The right of families to know the fate and whereabouts of their missing relatives is a mirror of the right of detainees to be accounted for, to contact their families, and not to be arbitrarily detained or summarily executed. In times of non-international armed conflicts, customary IHL contains several rules aimed at preventing disappearance. These include the obligations to record the personal details of detainees[2] and to allow correspondence with families.[3] Disappearances of detainees also frequently involve additional violations of other fundamental humanitarian obligations, such as the prohibitions of arbitrary detention, torture or cruel, inhuman or degrading treatment, or murder.[4] Likewise, such disappearances violate various human rights.

IHL applicable in international armed conflicts establishes a sophisticated system for notifying the power to which a prisoner belongs and for informing his or her family of the deprivation of liberty.[5] In IHL applicable in NIACs, however, there is no compulsory mechanism for exchanging information on detainees between warring parties. In our view, one idea—as controversial as it may be—could be to foster agreement on and to establish some sort of information bureau that would operate in NIAC situations, making sure that all cases of detention are properly recorded and communicated. Such bureaus could be established by each party, with an impartial and independent organization facilitating information exchange between them if needed. This could be a constructive contribution to lasting peace and reconciliation, given that in several contexts today accounting for persons who went missing through detention—or otherwise—constitutes one of the main challenges once peace is achieved. After all, peace is much more complex than just the antonym of war.

 3The blurring of responsibility in coalition warfare

The typology of contemporary NIACs, in particular in the Middle East, has evolved into a complex web of coalitions between international and local actors (for in-depth discussion on coalition warfare, see here). In practice, the idea of shared operational responsibility among coalition partners often translates into a de facto dispatching, splitting or delegating of legal responsibility between several coalition members. It seems that in the perception of some, being member of a coalition diminishes their own responsibility for acts committed as part of the joint effort.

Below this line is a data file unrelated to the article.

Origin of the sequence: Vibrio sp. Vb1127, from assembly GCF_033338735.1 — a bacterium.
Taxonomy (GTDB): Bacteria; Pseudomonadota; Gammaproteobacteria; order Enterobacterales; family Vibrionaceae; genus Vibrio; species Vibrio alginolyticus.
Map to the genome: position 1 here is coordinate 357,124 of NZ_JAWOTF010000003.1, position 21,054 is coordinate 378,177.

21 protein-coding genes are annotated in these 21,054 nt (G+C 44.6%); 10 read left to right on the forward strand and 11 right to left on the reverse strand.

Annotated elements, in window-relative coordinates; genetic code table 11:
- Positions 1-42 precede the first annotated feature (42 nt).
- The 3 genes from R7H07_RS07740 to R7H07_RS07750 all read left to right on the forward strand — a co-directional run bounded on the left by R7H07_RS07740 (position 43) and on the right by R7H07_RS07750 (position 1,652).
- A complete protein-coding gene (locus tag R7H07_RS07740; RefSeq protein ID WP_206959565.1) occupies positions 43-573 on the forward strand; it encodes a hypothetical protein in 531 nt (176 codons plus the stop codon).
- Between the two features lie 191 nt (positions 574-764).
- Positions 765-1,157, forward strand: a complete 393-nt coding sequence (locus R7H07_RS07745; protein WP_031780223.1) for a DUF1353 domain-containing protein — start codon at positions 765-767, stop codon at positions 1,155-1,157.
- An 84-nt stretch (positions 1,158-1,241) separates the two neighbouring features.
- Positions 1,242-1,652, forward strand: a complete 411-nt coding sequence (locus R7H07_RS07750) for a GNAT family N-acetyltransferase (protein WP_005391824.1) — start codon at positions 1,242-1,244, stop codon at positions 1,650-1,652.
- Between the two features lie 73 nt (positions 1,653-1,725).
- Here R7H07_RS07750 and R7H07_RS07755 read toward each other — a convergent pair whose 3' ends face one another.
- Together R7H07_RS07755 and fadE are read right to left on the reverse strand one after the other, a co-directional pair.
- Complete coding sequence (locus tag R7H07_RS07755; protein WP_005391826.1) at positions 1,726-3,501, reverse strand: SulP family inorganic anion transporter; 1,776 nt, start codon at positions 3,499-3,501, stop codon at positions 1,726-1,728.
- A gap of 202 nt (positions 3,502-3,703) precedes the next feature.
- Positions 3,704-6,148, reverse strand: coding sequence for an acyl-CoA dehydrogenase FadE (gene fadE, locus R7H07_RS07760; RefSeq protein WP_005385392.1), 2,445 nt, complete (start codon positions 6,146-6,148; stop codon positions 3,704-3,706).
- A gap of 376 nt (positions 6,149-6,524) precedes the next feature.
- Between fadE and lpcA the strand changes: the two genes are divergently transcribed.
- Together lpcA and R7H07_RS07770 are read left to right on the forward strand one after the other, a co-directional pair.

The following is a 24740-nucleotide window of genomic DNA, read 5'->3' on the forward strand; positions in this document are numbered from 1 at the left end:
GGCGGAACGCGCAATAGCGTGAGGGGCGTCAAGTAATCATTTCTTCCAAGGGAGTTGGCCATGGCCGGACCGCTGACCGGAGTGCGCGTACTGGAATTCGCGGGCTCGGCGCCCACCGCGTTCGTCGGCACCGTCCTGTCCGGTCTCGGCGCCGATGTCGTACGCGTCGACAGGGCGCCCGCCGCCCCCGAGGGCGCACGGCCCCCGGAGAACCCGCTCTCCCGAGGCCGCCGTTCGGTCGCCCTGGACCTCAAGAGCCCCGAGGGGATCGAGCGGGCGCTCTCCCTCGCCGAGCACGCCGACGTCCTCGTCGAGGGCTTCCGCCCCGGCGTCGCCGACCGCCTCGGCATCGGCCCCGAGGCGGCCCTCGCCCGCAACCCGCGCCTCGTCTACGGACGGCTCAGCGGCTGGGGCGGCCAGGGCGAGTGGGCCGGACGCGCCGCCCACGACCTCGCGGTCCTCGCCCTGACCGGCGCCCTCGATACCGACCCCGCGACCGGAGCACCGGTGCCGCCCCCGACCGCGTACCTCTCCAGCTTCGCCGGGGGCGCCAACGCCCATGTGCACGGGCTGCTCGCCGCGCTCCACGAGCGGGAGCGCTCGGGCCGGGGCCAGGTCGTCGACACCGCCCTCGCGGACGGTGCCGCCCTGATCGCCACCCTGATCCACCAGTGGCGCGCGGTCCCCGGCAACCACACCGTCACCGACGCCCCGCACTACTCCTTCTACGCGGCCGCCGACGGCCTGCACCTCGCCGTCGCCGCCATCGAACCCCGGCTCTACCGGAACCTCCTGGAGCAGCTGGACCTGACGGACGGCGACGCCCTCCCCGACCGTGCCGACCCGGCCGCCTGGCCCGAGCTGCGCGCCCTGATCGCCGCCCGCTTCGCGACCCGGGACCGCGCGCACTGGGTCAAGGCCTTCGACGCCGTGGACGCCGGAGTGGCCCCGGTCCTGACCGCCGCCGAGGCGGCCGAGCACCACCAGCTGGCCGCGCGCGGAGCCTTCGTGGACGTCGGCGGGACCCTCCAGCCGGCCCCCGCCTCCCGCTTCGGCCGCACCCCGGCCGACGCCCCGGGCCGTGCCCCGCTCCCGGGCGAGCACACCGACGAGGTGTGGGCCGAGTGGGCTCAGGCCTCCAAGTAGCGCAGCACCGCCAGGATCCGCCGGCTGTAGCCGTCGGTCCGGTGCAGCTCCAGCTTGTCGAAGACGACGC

At times, realities on the ground might give the impression that members of coalitions do not have respect for humanitarian law and principles as a shared objective. However, when different actors join force in military operations, a key question should be how parties can support each other in ensuring respect for IHL—including when States support non-State actors. In fact, international legal obligations and principles can and should serve as a lingua franca among those who fight together.

A particular area of concern is that the principle of non-refoulement is treated by certain actors as being at best optional in the protection of detainees (for further discussion, see here). Some members of coalitions seem to be unware of their legal obligations when intending to transfer effective control over detainees to another coalition member, or struggle to implement mechanisms to adequately assess and review the dangers of fundamental rights violations—such as torture or arbitrary deprivation of life—that detainees may face following transfer. It almost seems as if there is a misconception that forming a coalition creates a new entity in which responsibility of individual States or non-State actors no longer exists but is to be looked at through the prism of the responsibility of the coalition as a whole. However, even in joint operations or coalitions, individual members retain their legal obligations, and each party has to account for its conduct.